By the time I met Mary, she had gotten her family into $100,000 of unsecured debt … and back out.
She scratched and clawed (and prayed) her way out of the hole.
And, because she has been to the bottom of the pit and climbed her way back out, dirt under her fingernails, sweat on her brow, wisdom under her cap, she has built an organization out of helping the rest of us do the same – or, better yet, not digging that pit in the first place.
I’ve never really met Mary Hunt, as in face to face, but I feel as though I know her. She’s so open and honest about her experiences, even keeping a sense of humor about it, that a person can’t help but feel an affinity for her.
I like the likes of Mary Hunt. She took a bad situation – really bad – worked through it, dignity a little bruised but mostly intact, and decided to devote her life to being a lifeguard for others who were drowning. (Sorry if I’m using too many metaphors, but what would you call the guardian of a pit?)
I’ve been following Mary since 1994. That’s when, as a new homeowner (my first house!), I heard her on a radio program and signed up for her newsletter. Back then it was called Cheapskate Monthly, and it arrived on white, 8.5×11 paper (8 pages) via snail mail. (I still have all my back issues.) The newsletter has evolved with the times, though, and is now Debt Proof Living (still monthly), complete with a website, a blog, several books (I have most of them), reader forums and electronic tools that will delight the heck out of you – if, like me, you’re a geek. (But you don’t have to be a spreadsheet nerd to benefit from them.)
I love Mary’s no-nonsense approach to answering reader mail; she tells it like it is. (She can smell a rationalization a mile away, and she doesn’t let people get away with excuses.) When you’ve aired your dirty laundry for the world to see, you somewhat lose the need to tiptoe around the truth. As a practical girl (so I’ve been told), I can appreciate Mary’s practicality. If you were drowning, would you rather see Kevin Costner …
… or Robert Shaw? (Remember, he ended up as shark food.)
And, while we’re talking about transparency, I need to tell you this: Two years ago, I signed up for Debt Proof Living’s affiliate program. It’s why (finally, last fall) I added the DPL icon to my right sidebar at Suzy & Spice. (Go ahead, look to the right.) This means that if someone clicks through from here to DPL via that badge and makes a purchase, I get a little token of Mary’s appreciation (a small deposit to my bank account).
This is the first time I’ve ever mentioned the DPL affiliate ad. I didn’t want it to seem as though the only reason I posted about DPL was that I wanted you to buy something. I wanted the next time I wrote about Mary to be a genuine, heartfelt story about good stewardship and living below your means. In fact, I’ve started and rewritten and abandoned this post half a dozen times. (If I had to make my living in sales, my husband and I would starve.)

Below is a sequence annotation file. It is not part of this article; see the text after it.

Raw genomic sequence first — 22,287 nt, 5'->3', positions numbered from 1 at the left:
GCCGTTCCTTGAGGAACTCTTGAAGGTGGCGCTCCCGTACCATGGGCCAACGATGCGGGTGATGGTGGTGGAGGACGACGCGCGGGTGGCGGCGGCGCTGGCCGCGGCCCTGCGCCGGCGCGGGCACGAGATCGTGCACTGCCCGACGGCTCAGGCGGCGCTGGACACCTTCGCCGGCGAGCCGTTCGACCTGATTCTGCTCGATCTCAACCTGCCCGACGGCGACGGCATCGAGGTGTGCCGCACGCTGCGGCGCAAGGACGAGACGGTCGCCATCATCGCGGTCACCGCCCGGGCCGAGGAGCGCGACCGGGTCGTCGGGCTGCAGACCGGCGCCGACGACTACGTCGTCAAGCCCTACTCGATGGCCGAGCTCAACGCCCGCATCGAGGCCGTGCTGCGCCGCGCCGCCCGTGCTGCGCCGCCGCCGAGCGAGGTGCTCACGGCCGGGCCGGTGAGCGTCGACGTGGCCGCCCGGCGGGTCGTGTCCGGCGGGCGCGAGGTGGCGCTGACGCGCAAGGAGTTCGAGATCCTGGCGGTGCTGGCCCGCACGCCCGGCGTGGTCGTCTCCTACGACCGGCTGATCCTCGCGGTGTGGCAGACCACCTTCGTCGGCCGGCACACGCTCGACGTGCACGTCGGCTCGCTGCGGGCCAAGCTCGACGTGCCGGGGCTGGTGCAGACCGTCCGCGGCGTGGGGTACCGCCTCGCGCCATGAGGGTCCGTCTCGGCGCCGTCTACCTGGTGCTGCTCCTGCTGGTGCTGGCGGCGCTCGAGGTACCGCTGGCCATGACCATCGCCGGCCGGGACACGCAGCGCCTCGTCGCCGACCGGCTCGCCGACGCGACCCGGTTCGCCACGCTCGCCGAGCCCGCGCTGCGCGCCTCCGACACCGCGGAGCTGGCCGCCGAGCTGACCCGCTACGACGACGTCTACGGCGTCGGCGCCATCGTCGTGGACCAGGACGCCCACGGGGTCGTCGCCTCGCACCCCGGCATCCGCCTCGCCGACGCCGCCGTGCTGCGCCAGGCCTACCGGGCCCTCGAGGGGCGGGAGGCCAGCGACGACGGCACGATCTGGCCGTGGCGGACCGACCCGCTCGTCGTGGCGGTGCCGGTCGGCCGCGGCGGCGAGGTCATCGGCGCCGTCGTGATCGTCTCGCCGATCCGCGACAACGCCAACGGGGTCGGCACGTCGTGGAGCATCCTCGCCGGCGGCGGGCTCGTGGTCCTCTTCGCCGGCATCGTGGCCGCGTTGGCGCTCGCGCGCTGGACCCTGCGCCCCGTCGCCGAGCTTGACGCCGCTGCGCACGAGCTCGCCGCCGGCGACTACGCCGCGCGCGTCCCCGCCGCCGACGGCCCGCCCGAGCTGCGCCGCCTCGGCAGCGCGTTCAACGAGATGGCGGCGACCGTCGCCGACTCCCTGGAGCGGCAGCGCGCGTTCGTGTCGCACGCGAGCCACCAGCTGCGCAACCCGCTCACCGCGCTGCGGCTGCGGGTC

But this month’s A-Z blogging challenge seemed to be the perfect time for bringing up DPL (starts with D, right?). So, if you do visit Mary’s site, please enter via the affiliate badge at the right. But if you don’t, you’ll still be welcome here. 🙂
But wait – there’s more!
I absolutely cannot leave you without talking about the other financial organization I’m in love with.
I’ve been a volunteer budget coach for several years, and I need you to know about the ministry that makes it possible: Compass – finances God’s way.
Compass takes things one step further and talks a lot about biblical stewardship. (Mary Hunt does, too, but not in such a visible way. Think crawl space, where your plumbing, electrical and HVAC might be out of sight, but they are nevertheless present, foundational and keeping your home’s systems on an even keel. That’s Mary. Compass is more like the carpet on your floors – soft and comforting yet firm enough to walk on, and obvious to any observer who enters the house or peeks inside the window.)
Compass founder Howard Dayton has been talking about money matters for a long time, too. Early in his business life, he undertook a study of the Scriptures to see what God’s word had to say about handling money. He was astonished to learn that the Bible has more than 2,350 verses on the topic.
Compass was founded on the idea of small-group Bible studies and one-on-one coaching, as Howard had witnessed the impact of those teaching platforms in his previous ministry experience.
I’ve read most of Howard’s books and can recommend any and all of them (I’ll even loan you one if you’re local). He’s also a supernice guy (I actually have met Howard), has a couple of radio programs and podcasts (MoneyWise and Hey Howard), and has one of the funniest sidekicks/co-hosts east of the Mississippi. I don’t know what Howard would be without Steve. (Yeah, I’ve met Steve, too.)
You can’t go wrong with Mary or Howard. If you’d like to know more – especially if your money runs out before your month does – poke around their sites, follow them on social media or post a comment below and I’ll help you sort it out.
Don’t you think it’s time?
Monday: E is for Easter.
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